Think back to the department store website. Let’s say a particular customer receives an email indicating a massive sale on womens’ shoes that are ordinarily very expensive, and they click through to the website. On the website, they view product pages for several different pairs of womens’ snow boots before leaving. Based on this information, we can draw several conclusions: the customer is likely a woman, has a lower budget or is otherwise interested in less expensive options, and lives in a region that experiences cold weather. Any of these points would not mean much on its own, but together, they reveal a much clearer picture of who this customer is.
The way that customers interact with your site doesn’t just reveal who they are. It also reveals what your customers’ interests and values are. The actions your customers take should reveal values that align with the products or services that your company offers.
To identify what customers are looking for, answer these questions:
Let’s expand the department store example a little bit more. Imagine that the store’s marketing team has identified 3 personas that represent categories most of their customers fall into:
What if customer who checked out the womens’ snow boots also visits a lookbook on the website that shows off the season’s hottest trends and reads an article about winter fashion as a means of self-expression? Now we know that this customer is also somewhat of a fashionista and wants to stay on top of trends. In combination with what we already know about this customer, this data hints that she might fit into the Fashion-Forward Francis persona. Understanding how personas interact with your site is essential because it allows you to tailor your marketing to fit the needs of your major demographic groups. But more on that later.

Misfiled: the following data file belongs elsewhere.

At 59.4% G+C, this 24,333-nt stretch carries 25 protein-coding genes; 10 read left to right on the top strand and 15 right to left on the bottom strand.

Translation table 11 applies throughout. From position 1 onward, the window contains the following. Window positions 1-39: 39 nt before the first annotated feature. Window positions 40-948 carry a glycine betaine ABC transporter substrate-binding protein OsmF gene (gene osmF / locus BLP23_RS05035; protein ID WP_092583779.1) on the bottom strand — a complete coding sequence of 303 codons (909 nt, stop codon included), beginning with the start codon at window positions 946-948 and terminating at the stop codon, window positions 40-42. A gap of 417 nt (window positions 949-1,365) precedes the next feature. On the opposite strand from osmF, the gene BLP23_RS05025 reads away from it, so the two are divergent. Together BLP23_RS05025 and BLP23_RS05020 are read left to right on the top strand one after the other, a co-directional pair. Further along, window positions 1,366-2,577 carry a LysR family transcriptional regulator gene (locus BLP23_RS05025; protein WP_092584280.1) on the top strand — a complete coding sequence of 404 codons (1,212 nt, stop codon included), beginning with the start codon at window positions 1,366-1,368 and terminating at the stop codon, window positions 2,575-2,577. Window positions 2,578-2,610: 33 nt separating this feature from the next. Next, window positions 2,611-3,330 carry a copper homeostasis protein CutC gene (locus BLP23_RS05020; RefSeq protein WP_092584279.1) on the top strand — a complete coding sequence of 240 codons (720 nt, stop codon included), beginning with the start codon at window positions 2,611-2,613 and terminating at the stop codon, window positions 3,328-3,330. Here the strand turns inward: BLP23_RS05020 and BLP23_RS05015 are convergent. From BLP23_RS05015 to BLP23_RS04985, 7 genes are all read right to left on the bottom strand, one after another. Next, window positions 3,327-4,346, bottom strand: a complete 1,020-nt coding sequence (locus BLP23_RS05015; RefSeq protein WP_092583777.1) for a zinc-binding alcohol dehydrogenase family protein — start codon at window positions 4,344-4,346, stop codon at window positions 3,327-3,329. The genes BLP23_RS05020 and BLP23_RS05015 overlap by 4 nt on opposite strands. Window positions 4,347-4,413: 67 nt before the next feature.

Pay particular attention to your best customers, the ones who not only buy your products but are repeat customers. Understanding how these customers navigate your site can help you tailor your strategy to target customers with similar behaviors, hopefully getting you more best customers. It can be difficult to be objective here, but if you put aside your expectations here and think critically about the data in front of you, the payoff can be huge.
Some important things you should ask yourself about your best customers include:
It’s important to note here that even if most of your customers engage in a certain behavior, it may not necessarily be significant to their journey through your conversion funnel. Weed out insignificant behaviors by comparing the behavior of customers to noncustomers, or people who don’t ultimately convert.
For example if 95% of your customers subscribe to your email list, you might be tempted to think that this behavior plays a big role in the chances that they’ll convert. But what do your noncustomers do? If 90% of noncustomers also subscribe, you may want to keep looking. Behaviors with a larger difference between customer participation and noncustomer participation are the most important.
Imagine that, after reviewing the behavior of hundreds of customers, our department store determines that 85% of their customers across all three of their personas follow this conversion path: